The truth is that they are in way over their heads here and have no plan — they can’t let them go without incriminating themselves, but they also don’t want to kill them.
Rick and Ronald have never been involved in a “kidnapping” kidnapping. Their operations always seem to involve selling off women into trafficking, particularly women who don’t have anyone looking for them, and never thinking about them again.
But they can’t sell two wholesome girls that have a whole search time without raising any flags. Especially since they’ve already raised so many flags.
Cassie has made it clear that Rick is her prime suspect even though she has zero credible evidence. I love that she’s not backing down, even when Rick tries to spin some tale about being a good and respect cop. She is not fooled and she doesn’t care if he knows it. And while Rick isn’t letting on, her intimidation tactic is getting to him.
To be honest, I’m impressed with the intuition that all these women have. Not one of them, Cassie or Grace for now, have come across Rick and been fooled by his uniform; their gut tells them that something’s off and they listen to it.
At this point, it’s even worse for Rick and Ronald because Cassie and Jenny motivated by their personal quest to find out what happened to Cody. It’s such a bummer how little Ryan Phillippe we get in this show that hinged its promotion on Ryan Phillippe. I’m still not over his death on Big Sky Season 1 Episode 1.
The pace ticked up a bit this week with Grace’s bold yet disgusting escape. She really is a trooper for climbing into the drainage system.
Grace is nifty, brilliant, and brave, but even with all that determination fueling her, there was too much working against her, particularly knowledge of the area and a cop with a vehicle.
If Rick hadn’t found her, she would have definitely been able to get help from the fisherman, but sadly, it ended with Rick raising his body count as she was tossed back into the underground truck. And even after being shot twice, the girl still had fight left in her.
Also, can anyone tell me where he got that acid in the middle of the forest?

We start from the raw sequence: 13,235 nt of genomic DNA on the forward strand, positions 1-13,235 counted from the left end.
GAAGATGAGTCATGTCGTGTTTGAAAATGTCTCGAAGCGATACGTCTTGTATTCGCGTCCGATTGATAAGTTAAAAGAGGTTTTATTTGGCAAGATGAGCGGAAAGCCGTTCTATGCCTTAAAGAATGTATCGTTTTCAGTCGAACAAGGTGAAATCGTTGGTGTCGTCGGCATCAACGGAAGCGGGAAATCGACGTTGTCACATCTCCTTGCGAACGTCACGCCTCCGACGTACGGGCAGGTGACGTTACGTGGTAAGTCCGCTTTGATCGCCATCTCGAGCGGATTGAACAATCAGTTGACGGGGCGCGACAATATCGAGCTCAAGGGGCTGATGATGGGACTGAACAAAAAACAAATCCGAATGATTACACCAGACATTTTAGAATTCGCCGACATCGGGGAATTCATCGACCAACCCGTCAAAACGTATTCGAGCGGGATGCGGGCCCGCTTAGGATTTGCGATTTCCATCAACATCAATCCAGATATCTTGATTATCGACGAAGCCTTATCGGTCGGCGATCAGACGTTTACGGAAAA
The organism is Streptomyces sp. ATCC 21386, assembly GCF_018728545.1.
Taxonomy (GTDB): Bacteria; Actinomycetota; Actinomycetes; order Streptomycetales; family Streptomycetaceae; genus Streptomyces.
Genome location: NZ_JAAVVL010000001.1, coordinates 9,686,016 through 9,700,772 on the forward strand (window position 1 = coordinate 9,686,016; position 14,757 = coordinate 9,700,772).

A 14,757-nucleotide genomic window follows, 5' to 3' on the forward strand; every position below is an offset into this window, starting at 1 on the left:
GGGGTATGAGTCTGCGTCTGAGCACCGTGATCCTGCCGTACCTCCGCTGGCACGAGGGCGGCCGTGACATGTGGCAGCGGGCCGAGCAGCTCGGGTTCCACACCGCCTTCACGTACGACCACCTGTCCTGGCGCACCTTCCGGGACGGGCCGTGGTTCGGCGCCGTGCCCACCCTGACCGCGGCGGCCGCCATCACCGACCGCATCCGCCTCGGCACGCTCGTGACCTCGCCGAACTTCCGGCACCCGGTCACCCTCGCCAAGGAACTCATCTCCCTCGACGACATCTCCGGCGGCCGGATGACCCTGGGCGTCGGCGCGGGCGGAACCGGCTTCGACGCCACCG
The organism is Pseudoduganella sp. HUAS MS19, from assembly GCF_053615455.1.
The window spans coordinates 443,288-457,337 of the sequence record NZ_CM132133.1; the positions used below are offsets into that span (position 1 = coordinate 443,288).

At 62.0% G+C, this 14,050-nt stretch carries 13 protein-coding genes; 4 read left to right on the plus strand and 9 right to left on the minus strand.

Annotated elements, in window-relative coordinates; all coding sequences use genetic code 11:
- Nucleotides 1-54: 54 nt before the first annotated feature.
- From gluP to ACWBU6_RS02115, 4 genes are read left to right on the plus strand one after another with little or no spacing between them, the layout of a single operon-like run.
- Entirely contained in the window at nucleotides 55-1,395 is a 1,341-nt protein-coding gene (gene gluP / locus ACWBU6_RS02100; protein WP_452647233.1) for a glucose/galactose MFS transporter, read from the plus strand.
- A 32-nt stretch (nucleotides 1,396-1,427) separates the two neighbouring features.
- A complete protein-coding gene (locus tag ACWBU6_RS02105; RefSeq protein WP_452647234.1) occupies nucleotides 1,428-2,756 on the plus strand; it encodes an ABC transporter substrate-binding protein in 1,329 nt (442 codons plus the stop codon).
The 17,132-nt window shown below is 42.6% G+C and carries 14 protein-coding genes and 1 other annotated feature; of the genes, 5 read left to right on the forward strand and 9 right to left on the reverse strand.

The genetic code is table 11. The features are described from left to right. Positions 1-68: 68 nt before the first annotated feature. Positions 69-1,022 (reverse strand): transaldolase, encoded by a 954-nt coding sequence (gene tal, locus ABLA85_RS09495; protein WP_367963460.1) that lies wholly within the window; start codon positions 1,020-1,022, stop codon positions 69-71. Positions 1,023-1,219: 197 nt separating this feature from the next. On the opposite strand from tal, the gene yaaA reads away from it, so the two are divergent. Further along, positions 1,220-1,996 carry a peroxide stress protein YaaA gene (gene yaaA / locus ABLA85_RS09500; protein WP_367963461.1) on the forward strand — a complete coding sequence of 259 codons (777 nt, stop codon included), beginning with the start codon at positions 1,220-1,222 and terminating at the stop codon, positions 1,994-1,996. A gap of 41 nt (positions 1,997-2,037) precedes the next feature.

Law enforcement hasn’t been much help for Cassie and Jenny as it has been less than 48 hours, which means the girls aren’t even officially declared missing. Imagine how much more difficult it’s going to be for Ronald and Rick once the general public begins looking for these women!
The teaser for next week shows Cassie and Jenny planting a tracking device on Rick’s vehicle, which leads them right to the barn, but if I know anything about procedural shows, something will prevent them from finding the girls.
Thus far, much of the episode is spent in the present, and we’ve yet to fully dive into Ronald or Rick’s background too much. We know both men have issues with the females in their lives — Rick with his wife and Ronald with his overbearing mommy — but how does that play into their “career path.” What makes Ronald’s mother question if he had anything to do with the girls’ disappearance in next week’s teaser?
And how did “Big Rick,” who swore he always did the right and moral thing, end up in sex trafficking anyway? Also does he not take care of any other business, or work with anyone else? I know he’s a Sheriff, but how is he just able to come and go as he pleases? Are there no other crimes in Montana?
We also haven’t seen the girls’ mother/parents, which I’ve found odd. Jenny briefly mentioned being on the phone with Grace and Danielle’s mother, but you would think they would be in town looking for their kids and raising hell when the cops refuse to assist. Make it make sense.
Do you think the Church of Glory and Transcendence was just a red flag or are they somehow connected? I don’t think it’s a coincidence that a cult-like church that essentially marries off young women to older men was mentioned during talks of sex trafficking. William Edwards did seem to “know” that the Sheriff was always “up to something,” but it’s unclear if the two are connected at this point.
- Why did Ronald’s tooth come out? Is he sick? I can’t see that happening from a single punch!
- Grace did all that for them, and yet Danielle and Jerrie can’t come up with successful sneak attack? It’s two against one! Danielle keeps saying she’s just the pretty face, but I’m going to need her to step it up!
- I said it before but it needs to be said, the receptionist, Denise, who gave them Rick’s number is shady.
Big Sky had a captivating pilot, but the fact that we’re asking so many questions means one of two things… either ABC has a compelling mystery-driven thriller on their hands or the show is losing steam quickly. Despite the rollercoaster of emotions and the palm-sweating anxiety, the fact that there’s been zero character development since the first episode makes me think it’s the latter.
It’s unfortunate because they have some promising female leads and some great material to work that could make bold, necessary statements in terms of sex trafficking, cult-y churches, corrupt law enforcement, transgender issues, and more.
But the bottom line is that we’re three episodes in and not much further along than we were at the end of that first episode. For the show’s sake, I hope it picks up the pace quickly.